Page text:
My reverse geocache with nixie tubes

Well, from a fellow Geocacher (Yes, this is also my GC handle) I think it's cool! I can see something like this, if the actual cache was located on the grounds of an old Nike missile site. (yet another one of my many odd hobbies).. Yes, the terrorist have put a major dent in the hobby, but it still has its fun times.. How long does the whole thing run for, seeing only a 6V supply (or is that 4.8, Rechargable?) being boosted to 180V for the nixie tubes, must be brutal on batteries!

@gelfling6- I think you'll find there are plenty of geocachers on this forum, in fact GPS is one thing that helped me to get in to arduino... Also, a nixie tube only requires about 2mA at 170V. Assuming that he's only firing one tube at a time, that's just 340mW. Even if his driver is awfully inefficient, the draw is still probably under half a watt. Nixie tubes are actually surprisingly efficient IMO, considering the amount of light they put out.

I will be darned to see terrorists use arduino-contrlled bombs on the news one day.Maybe someone's code will even be used against their good intention.

Well they better be selective on whos code from this forum they copy. If they use any of mine, there will most likely be a few less terrorists to worry about. ;D

Lefty

Very cool project... inspired me to get started on a nixie clock a few days ago. I gotta tell ya', making these things from scratch is a real challenge... After scouring over online schematics I just ordered a ton of MOSFETS, schottkys, inductors, HV caps, 25 MPSA42s, etc. from digikey only to realize that to multiplex tubes I also need HV PNP transistors. :o I'm also using way too many transistors, right now with my current schematic for only four tubes I'm at all 25 MPSA42s, 4 MPSA92s (anode switching), 14 general purpose switching transistors, and total of 13 IC pins just to switch the tubes (not including the pins of the ATTiny45 controlling the high voltage PSU).

Kudos to you for making a very clean, non-parts-intensive build (albeit with the help of some control ICs :P).

I don't do any multiplexing, so I'm just using 3 anode resistors, 4 155id1 (= russian version of the SN74141) and 3 4017 binary counters. I drive them directly, because the tubes are brighter this way and I actually need less power because the firing of the tubes is pretty expensive power-wise.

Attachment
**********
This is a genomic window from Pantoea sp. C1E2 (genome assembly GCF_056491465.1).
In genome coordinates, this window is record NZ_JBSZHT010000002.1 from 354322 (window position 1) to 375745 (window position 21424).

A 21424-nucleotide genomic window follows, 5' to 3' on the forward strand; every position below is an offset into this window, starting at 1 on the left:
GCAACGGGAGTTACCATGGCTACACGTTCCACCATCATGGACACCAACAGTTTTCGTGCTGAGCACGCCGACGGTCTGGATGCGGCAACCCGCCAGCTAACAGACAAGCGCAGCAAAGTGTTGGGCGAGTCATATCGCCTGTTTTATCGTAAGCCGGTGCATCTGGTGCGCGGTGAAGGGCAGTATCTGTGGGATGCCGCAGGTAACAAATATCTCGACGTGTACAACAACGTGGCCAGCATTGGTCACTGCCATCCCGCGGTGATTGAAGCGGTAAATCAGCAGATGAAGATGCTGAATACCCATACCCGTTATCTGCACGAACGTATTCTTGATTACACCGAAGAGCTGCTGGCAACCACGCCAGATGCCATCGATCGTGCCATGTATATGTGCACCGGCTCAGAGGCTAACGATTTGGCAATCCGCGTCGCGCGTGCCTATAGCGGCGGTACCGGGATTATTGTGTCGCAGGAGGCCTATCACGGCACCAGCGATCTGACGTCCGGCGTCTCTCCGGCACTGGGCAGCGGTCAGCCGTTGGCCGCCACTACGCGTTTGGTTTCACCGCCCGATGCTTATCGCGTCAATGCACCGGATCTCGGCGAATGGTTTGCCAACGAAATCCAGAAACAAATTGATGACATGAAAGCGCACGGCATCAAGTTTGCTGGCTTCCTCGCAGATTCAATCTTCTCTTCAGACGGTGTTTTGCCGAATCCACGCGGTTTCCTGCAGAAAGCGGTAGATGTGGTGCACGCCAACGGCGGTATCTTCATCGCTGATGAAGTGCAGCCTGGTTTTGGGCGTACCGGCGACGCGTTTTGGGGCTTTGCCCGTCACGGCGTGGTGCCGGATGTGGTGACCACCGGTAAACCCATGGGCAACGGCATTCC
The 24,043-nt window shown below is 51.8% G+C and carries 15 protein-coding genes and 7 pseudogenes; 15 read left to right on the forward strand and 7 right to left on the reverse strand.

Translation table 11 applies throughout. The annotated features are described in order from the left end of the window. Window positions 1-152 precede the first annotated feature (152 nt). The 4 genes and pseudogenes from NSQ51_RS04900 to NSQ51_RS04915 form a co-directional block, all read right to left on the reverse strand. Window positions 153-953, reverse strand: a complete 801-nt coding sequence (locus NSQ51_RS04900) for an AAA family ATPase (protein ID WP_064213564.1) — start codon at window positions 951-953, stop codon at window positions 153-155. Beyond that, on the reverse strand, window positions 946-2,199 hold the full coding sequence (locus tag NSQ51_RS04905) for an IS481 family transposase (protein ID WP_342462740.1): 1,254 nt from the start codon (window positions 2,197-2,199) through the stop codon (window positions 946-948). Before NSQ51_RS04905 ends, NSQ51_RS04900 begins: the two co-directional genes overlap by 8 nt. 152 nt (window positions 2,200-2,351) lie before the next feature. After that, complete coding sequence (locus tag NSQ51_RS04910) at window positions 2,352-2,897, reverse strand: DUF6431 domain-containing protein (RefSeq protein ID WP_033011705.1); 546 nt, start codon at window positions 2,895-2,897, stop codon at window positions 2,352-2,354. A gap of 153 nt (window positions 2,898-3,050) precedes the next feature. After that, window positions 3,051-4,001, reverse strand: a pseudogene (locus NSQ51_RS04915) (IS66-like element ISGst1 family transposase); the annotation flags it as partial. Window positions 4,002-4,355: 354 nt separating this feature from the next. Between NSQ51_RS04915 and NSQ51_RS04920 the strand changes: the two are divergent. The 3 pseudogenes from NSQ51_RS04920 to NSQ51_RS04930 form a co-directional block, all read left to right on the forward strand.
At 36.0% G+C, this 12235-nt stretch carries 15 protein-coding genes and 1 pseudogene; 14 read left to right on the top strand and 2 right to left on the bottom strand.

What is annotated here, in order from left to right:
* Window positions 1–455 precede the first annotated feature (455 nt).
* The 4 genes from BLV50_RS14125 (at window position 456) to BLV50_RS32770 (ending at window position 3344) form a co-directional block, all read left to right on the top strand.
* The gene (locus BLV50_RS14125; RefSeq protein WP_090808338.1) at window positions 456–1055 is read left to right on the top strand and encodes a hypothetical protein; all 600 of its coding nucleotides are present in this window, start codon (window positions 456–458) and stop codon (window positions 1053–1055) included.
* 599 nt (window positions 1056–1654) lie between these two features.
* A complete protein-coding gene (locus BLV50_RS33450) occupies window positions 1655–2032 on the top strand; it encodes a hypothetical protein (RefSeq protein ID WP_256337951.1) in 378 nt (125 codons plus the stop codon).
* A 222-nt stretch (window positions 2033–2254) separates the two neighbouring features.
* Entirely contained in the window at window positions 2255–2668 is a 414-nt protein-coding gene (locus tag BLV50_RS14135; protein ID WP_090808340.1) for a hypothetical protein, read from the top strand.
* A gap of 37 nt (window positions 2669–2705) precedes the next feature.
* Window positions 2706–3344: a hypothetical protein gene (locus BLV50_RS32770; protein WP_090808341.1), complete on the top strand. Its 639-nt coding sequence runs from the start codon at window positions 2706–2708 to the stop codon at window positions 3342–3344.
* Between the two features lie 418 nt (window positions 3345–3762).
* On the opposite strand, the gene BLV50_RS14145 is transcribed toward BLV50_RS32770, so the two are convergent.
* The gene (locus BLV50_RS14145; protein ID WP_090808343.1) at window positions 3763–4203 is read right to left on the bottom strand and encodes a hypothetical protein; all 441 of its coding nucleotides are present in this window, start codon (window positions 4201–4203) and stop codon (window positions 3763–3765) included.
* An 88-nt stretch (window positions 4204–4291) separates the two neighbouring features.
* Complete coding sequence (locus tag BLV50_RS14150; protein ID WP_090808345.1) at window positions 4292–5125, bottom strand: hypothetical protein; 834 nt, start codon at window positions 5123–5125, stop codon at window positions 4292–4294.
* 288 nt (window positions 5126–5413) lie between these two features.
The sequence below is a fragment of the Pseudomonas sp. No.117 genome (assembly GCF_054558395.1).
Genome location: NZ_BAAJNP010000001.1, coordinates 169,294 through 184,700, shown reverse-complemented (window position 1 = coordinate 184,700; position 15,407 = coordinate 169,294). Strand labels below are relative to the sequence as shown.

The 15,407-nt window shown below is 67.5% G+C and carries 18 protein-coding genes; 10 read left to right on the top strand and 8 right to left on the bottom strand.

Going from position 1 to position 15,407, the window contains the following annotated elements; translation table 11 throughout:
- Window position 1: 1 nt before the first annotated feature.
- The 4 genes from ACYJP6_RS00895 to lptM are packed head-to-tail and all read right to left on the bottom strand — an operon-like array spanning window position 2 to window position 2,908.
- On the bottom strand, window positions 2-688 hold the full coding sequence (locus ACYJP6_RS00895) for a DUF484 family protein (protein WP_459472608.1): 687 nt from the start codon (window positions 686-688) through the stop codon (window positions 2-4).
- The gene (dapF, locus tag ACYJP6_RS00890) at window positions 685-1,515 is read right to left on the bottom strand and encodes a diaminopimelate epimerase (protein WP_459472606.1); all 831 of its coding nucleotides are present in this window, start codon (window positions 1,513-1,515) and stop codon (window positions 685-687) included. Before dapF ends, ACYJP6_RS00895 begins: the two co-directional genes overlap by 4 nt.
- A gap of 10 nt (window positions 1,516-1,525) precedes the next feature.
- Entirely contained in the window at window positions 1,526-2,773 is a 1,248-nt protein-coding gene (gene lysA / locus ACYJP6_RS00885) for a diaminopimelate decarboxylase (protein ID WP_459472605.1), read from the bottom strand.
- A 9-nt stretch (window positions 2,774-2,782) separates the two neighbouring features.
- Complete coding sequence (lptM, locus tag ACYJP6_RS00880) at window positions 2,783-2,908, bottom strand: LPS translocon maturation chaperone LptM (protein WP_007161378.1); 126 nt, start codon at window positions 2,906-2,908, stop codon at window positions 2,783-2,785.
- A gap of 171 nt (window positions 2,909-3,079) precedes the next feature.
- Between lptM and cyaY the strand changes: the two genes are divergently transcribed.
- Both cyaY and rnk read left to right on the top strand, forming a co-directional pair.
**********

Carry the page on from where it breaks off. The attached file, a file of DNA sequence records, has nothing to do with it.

I need the extra 155id1 for the decimal point on two tubes that is driven separately from the digits. I just need two outputs from that driver so I get along with two inputs. Switching on the digit one from this driver lights a decimal point before the second digit and the two is a decimal point in front of the third digit. I also could've wired the point on the first nixie, but I decided that something like .845 would look weird and 0.85 is precise enough for this application.

I also used a prebuilt power supply to get the 180 Volts (http://cgi.ebay.com/ws/eBayISAPI.dll?ViewItem&item=140426808956) once I realized that you have to be very careful on placing the components on the converter to get an efficiency over 80%.

I can highly recommend this, it's not much more expansive than buying the components (Unless you order the MAX1771 that you need as a sample), it's tiny, works perfectly and can be switched off completely via the arduino.

Some comments on power:

With all three tubes lit the circuit draws 500mA and under 100mA without them. The tubes light for about 10 seconds per distance fix and it needs about 60 seconds to get the fix. So there's an average power consumption of 200mA.

The batteries (NiMH D-cells ) have 6000mAH but because of the voltage drop I'm just counting them in for 3000mAh.

That should be enough for 15hours continuous operation, or at 90 seconds per fix, 600 fixes which is enough to find the target coordinates.

[edit] PS: This is where I got the tubes and driver ICs from: http://cgi.ebay.com/ws/eBayISAPI.dll?ViewItem&item=250749058503, they also come with nice pins that you can solder to a board to make your own socket.

In case the auction is gone when you read this - this is the seller: http://shop.ebay.com/buyer.md/m.html . The tubes are called IN-12b. [/edit]

As there seem to be some geocachers here - I have another idea for an arduino-powered traditional geocache.